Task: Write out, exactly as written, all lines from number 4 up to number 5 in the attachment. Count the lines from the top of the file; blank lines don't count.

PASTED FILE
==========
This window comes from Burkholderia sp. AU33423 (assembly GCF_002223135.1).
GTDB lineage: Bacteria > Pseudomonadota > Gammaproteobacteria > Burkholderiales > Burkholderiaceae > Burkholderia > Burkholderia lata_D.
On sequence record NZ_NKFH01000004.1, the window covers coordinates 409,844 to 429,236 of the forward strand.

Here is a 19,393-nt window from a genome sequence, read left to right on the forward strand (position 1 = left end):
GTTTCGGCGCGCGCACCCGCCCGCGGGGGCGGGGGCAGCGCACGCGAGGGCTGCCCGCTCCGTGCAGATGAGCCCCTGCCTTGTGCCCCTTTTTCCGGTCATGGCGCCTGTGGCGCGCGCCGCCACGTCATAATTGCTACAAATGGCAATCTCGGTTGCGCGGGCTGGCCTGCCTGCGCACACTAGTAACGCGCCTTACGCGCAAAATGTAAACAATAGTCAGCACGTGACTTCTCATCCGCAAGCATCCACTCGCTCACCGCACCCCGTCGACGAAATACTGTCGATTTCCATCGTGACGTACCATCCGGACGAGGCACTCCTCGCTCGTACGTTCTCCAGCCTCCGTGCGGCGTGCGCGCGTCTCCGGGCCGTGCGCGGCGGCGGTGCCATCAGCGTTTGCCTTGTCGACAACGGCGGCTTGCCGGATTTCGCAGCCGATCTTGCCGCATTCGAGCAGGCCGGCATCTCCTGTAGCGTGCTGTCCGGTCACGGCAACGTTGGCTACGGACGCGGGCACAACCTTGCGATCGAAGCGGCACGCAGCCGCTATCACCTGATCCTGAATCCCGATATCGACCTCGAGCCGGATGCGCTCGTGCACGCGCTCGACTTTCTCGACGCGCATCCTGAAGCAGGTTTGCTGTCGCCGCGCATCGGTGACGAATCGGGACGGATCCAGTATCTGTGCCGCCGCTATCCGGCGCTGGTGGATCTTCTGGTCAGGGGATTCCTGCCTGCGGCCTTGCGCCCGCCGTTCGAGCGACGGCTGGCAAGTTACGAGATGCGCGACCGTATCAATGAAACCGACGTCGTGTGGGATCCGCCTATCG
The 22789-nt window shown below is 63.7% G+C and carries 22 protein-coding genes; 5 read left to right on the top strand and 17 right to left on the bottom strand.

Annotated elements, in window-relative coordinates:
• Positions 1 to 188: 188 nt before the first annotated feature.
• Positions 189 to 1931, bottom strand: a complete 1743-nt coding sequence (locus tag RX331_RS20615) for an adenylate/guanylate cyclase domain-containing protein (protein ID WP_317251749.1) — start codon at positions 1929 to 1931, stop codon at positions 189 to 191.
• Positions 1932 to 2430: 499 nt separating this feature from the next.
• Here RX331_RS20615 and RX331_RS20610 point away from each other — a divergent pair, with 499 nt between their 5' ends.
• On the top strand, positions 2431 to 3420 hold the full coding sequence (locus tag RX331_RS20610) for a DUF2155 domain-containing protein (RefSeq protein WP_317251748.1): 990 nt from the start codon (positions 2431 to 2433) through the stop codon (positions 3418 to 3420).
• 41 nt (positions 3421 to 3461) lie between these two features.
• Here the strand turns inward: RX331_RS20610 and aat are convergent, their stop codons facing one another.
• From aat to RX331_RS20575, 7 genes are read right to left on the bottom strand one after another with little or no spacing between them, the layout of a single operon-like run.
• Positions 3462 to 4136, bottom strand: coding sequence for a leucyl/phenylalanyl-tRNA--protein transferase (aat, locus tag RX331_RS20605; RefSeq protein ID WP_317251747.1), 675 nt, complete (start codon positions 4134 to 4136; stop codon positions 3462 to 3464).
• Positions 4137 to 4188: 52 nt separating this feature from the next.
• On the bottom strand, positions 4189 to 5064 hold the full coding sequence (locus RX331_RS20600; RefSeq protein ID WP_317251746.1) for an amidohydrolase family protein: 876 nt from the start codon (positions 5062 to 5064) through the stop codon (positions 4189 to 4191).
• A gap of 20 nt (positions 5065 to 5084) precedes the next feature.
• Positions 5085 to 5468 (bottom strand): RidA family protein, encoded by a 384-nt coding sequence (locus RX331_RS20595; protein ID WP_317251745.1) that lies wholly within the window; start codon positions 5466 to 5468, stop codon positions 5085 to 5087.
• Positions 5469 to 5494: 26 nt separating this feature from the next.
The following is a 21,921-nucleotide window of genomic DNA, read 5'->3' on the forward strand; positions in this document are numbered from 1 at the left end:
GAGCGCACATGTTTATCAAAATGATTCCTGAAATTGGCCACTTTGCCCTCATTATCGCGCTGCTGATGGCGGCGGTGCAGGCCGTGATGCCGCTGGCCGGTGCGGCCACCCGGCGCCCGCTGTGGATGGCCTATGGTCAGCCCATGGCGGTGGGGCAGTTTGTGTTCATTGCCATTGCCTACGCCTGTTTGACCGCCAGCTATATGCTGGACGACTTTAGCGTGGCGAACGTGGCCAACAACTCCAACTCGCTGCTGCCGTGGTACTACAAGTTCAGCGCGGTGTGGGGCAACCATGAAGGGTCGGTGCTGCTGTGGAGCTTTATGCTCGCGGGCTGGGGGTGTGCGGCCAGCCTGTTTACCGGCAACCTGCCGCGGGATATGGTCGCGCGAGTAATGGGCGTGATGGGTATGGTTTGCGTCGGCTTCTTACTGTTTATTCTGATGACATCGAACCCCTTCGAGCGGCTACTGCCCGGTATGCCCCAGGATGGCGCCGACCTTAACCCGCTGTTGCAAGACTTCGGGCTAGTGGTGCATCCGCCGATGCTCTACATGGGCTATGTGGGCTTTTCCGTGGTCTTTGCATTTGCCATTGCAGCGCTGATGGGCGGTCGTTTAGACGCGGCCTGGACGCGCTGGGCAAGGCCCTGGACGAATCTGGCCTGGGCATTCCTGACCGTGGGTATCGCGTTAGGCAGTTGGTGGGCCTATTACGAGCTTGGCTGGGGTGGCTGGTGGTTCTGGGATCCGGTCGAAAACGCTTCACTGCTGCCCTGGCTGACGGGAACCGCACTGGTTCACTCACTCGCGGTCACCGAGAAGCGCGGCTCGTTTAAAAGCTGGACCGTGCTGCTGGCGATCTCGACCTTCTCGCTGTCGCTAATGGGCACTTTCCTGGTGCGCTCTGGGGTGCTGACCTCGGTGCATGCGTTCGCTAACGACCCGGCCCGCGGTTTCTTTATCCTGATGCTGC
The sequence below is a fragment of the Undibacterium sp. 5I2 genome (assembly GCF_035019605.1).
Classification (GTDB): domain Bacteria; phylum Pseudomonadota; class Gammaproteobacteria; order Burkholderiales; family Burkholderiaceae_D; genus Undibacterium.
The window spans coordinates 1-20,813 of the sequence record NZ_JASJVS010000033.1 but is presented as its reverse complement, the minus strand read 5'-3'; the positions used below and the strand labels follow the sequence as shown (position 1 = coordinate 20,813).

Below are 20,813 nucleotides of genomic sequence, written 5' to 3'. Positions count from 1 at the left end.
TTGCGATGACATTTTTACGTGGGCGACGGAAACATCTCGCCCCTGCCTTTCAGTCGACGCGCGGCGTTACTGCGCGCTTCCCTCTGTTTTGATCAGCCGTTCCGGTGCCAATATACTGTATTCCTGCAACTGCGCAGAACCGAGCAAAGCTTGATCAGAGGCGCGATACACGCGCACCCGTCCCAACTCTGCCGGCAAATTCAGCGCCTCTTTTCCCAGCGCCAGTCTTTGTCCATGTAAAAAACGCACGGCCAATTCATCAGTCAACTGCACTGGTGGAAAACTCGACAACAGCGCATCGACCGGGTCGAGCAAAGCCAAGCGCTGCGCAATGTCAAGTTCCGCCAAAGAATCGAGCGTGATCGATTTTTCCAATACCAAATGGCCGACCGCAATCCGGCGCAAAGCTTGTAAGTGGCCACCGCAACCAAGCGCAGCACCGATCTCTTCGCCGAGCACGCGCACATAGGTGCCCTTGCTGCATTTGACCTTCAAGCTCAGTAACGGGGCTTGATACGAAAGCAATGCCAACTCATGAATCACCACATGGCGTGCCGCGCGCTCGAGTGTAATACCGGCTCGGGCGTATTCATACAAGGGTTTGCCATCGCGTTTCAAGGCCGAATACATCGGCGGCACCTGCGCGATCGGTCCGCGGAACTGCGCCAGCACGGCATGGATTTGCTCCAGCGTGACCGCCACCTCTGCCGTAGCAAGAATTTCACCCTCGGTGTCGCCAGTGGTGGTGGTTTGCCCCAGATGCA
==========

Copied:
Here is a 19,393-nt window from a genome sequence, read left to right on the forward strand (position 1 = left end):
GTTTCGGCGCGCGCACCCGCCCGCGGGGGCGGGGGCAGCGCACGCGAGGGCTGCCCGCTCCGTGCAGATGAGCCCCTGCCTTGTGCCCCTTTTTCCGGTCATGGCGCCTGTGGCGCGCGCCGCCACGTCATAATTGCTACAAATGGCAATCTCGGTTGCGCGGGCTGGCCTGCCTGCGCACACTAGTAACGCGCCTTACGCGCAAAATGTAAACAATAGTCAGCACGTGACTTCTCATCCGCAAGCATCCACTCGCTCACCGCACCCCGTCGACGAAATACTGTCGATTTCCATCGTGACGTACCATCCGGACGAGGCACTCCTCGCTCGTACGTTCTCCAGCCTCCGTGCGGCGTGCGCGCGTCTCCGGGCCGTGCGCGGCGGCGGTGCCATCAGCGTTTGCCTTGTCGACAACGGCGGCTTGCCGGATTTCGCAGCCGATCTTGCCGCATTCGAGCAGGCCGGCATCTCCTGTAGCGTGCTGTCCGGTCACGGCAACGTTGGCTACGGACGCGGGCACAACCTTGCGATCGAAGCGGCACGCAGCCGCTATCACCTGATCCTGAATCCCGATATCGACCTCGAGCCGGATGCGCTCGTGCACGCGCTCGACTTTCTCGACGCGCATCCTGAAGCAGGTTTGCTGTCGCCGCGCATCGGTGACGAATCGGGACGGATCCAGTATCTGTGCCGCCGCTATCCGGCGCTGGTGGATCTTCTGGTCAGGGGATTCCTGCCTGCGGCCTTGCGCCCGCCGTTCGAGCGACGGCTGGCAAGTTACGAGATGCGCGACCGTATCAATGAAACCGACGTCGTGTGGGATCCGCCTATCG